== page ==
And he's not kidding. When asked about this promise later in a TV interview, Trump said:
"I've actually instructed my people to look into it, yes."
Calling all impassioned, angry, violent Trump backers! When you see a protester you think is maybe possibly about to throw a tomato or something, go ahead and "knock the crap out them," and I'll pay your legal fees!
5. "I've been a little childish"
Trump has admitted his language can be "a little childish."
But for years now, Trump has played bully and has used name-calling to denigrate political rivals and others whose views he doesn't like. His favorite epithets are "dummy," "dopey," "stupid," "loser," "liar," and "sad!"
Kids themselves recognize that he's rude and crude.
Name-calling and shaming are well-documented types of verbal and emotional bullying, known to cause psychological and emotional problems in victims.
According to our future president, Ted Cruz is a pussy & Mitt Romney would have blown him if he'd asked.
— David Roberts (@drvox) March 3, 2016
Sometimes Trump sneakily mocks people by saying something cruel by saying he's not saying it.
I refuse to call Megyn Kelly a bimbo, because that would not be politically correct. Instead I will only call her a lightweight reporter!
— Donald J. Trump (@realDonaldTrump) January 27, 2016
Trump launching into another criticism of Jeb: "I was going to say 'dummy' Bush, I won't say it."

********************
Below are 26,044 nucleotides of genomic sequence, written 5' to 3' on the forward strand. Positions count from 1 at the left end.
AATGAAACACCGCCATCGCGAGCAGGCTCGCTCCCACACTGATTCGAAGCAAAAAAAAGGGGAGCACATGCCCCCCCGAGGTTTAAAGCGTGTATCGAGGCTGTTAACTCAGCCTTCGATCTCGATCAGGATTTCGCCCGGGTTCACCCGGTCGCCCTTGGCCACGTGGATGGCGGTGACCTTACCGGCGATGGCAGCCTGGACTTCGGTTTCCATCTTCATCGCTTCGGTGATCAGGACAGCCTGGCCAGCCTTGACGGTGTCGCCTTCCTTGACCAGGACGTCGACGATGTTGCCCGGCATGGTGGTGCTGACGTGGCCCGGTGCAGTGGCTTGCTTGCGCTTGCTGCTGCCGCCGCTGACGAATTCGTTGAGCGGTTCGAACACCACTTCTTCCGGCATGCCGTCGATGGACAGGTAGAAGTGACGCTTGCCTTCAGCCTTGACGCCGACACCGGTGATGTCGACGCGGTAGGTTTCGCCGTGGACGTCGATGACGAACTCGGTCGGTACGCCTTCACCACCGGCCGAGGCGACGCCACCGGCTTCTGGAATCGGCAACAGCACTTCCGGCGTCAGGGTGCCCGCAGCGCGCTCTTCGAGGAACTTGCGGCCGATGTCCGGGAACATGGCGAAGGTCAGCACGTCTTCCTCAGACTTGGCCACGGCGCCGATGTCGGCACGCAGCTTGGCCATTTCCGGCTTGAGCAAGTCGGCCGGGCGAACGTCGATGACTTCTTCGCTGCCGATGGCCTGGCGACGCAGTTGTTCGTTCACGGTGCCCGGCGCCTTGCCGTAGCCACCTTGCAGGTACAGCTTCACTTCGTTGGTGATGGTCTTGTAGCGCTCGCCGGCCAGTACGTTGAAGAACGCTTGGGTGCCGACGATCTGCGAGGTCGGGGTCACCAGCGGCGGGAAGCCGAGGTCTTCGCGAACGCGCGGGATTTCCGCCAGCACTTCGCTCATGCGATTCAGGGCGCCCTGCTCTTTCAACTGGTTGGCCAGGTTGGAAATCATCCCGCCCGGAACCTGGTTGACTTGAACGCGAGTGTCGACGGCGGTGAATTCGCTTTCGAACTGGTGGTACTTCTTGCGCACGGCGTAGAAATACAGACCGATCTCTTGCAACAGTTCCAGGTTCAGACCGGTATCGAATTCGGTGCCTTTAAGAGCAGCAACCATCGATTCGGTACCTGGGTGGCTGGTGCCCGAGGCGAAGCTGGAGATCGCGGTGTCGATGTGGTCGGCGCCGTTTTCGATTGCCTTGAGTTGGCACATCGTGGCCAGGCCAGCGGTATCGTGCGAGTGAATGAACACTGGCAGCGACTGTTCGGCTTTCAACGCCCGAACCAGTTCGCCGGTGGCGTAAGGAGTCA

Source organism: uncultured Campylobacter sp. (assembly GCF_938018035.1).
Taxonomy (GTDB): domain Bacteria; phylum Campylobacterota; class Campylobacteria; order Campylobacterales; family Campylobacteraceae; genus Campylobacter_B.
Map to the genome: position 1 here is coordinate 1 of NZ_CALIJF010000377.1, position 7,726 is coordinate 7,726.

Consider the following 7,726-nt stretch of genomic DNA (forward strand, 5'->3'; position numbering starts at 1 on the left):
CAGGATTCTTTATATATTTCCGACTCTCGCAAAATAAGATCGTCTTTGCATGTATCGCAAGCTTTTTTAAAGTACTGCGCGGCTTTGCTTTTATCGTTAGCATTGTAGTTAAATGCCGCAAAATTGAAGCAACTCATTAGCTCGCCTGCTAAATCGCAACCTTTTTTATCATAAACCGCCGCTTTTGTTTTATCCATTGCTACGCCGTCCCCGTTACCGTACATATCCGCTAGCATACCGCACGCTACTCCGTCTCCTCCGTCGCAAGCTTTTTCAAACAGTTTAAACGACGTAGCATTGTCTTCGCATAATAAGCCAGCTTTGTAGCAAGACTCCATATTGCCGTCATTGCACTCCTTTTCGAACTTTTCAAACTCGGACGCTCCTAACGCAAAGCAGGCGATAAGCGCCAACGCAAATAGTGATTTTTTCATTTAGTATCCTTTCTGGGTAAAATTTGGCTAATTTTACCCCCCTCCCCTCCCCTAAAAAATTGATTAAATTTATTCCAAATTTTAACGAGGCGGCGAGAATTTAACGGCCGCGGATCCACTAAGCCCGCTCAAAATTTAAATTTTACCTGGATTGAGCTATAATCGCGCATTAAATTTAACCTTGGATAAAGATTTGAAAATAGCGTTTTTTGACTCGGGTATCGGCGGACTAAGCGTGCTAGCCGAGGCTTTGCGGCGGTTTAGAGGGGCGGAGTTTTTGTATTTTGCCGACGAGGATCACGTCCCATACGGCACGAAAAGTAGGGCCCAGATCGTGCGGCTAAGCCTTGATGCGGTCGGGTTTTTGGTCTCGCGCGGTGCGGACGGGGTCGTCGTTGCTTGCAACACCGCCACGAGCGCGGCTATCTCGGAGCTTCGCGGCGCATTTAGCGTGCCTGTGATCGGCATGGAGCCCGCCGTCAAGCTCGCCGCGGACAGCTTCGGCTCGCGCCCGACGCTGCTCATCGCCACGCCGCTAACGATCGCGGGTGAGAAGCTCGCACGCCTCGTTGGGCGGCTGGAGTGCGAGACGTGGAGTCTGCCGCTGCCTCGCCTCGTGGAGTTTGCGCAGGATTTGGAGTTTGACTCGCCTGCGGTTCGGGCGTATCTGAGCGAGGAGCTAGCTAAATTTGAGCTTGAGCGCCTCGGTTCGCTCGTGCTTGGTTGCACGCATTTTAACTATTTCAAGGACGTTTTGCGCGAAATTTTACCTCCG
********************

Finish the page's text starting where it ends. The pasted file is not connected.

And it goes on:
— Igor Bobic (@igorbobic) January 26, 2016
Aggressive behaviors ranging from taunting all the way to threatening physical violence are bullying, plain and simple. These are trademark Donald Trump behaviors, and many of his supporters are using them at his events. This is violent rhetoric. He's the head bully, and his supporters follow his lead.
Trump is the real victim here. Trump's violent rhetoric leading to his supporters' fists running into protester's heads - not his fault.
— K. Alexander Ashe (@ka_ashe) March 13, 2016
What we're seeing happening at Trump events is the classic cycle of what happens when you're "actively engaging with bullies or cheering them on":
"It also encourages the antisocial behavior of the bully. Over time, it puts the bystanders at risk of becoming desensitized to cruelty or becoming full-fledged bullies themselves. If bystanders see the bully as a popular, strong, daring role model, they are more likely to imitate the bully."
This is the Trump effect. His supporters see him as strong, a leader who tells it like it is, who represents the angry, "silent majority." They cheer him on. And they've become not only blind to his cruelty--they enjoy it, they cheer at it--and they imitate it.
Like telling protesters to "Go to Auschwitz":
And "Go back to Africa":
Reminder you probably don't need: These are things that were actually said by the guy who is far and away the front-runner for the Republican nomination for president of the United States.
This article was written by Holly Epstein Ojalvo and originally appeared on Kicker. Kicker explains the most important, compelling things going on in the world and empowers you to get in the know, make up your own mind, and take action. For more, check out the Kicker site, like their Facebook page, or subscribe to their email newsletter.